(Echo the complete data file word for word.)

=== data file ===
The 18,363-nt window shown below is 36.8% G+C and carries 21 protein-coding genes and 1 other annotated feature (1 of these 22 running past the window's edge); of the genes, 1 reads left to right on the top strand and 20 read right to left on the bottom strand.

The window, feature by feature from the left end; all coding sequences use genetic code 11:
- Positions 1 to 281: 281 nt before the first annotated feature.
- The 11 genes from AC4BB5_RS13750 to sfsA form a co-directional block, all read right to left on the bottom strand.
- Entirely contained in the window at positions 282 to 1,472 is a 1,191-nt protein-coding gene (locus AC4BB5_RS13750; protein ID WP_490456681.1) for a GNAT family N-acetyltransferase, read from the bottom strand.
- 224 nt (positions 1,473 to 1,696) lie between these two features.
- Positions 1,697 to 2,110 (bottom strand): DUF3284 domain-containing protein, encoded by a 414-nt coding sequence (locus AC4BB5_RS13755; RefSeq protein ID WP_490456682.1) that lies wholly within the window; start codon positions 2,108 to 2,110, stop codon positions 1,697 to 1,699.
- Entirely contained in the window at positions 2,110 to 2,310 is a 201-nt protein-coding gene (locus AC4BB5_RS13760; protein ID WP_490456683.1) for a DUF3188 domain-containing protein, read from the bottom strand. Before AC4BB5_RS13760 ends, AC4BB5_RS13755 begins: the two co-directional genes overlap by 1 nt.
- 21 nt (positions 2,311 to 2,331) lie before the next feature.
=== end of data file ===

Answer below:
The 18,363-nt window shown below is 36.8% G+C and carries 21 protein-coding genes and 1 other annotated feature (1 of these 22 running past the window's edge); of the genes, 1 reads left to right on the top strand and 20 read right to left on the bottom strand.

The window, feature by feature from the left end; all coding sequences use genetic code 11:
- Positions 1 to 281: 281 nt before the first annotated feature.
- The 11 genes from AC4BB5_RS13750 to sfsA form a co-directional block, all read right to left on the bottom strand.
- Entirely contained in the window at positions 282 to 1,472 is a 1,191-nt protein-coding gene (locus AC4BB5_RS13750; protein ID WP_490456681.1) for a GNAT family N-acetyltransferase, read from the bottom strand.
- 224 nt (positions 1,473 to 1,696) lie between these two features.
- Positions 1,697 to 2,110 (bottom strand): DUF3284 domain-containing protein, encoded by a 414-nt coding sequence (locus AC4BB5_RS13755; RefSeq protein ID WP_490456682.1) that lies wholly within the window; start codon positions 2,108 to 2,110, stop codon positions 1,697 to 1,699.
- Entirely contained in the window at positions 2,110 to 2,310 is a 201-nt protein-coding gene (locus AC4BB5_RS13760; protein ID WP_490456683.1) for a DUF3188 domain-containing protein, read from the bottom strand. Before AC4BB5_RS13760 ends, AC4BB5_RS13755 begins: the two co-directional genes overlap by 1 nt.
- 21 nt (positions 2,311 to 2,331) lie before the next feature.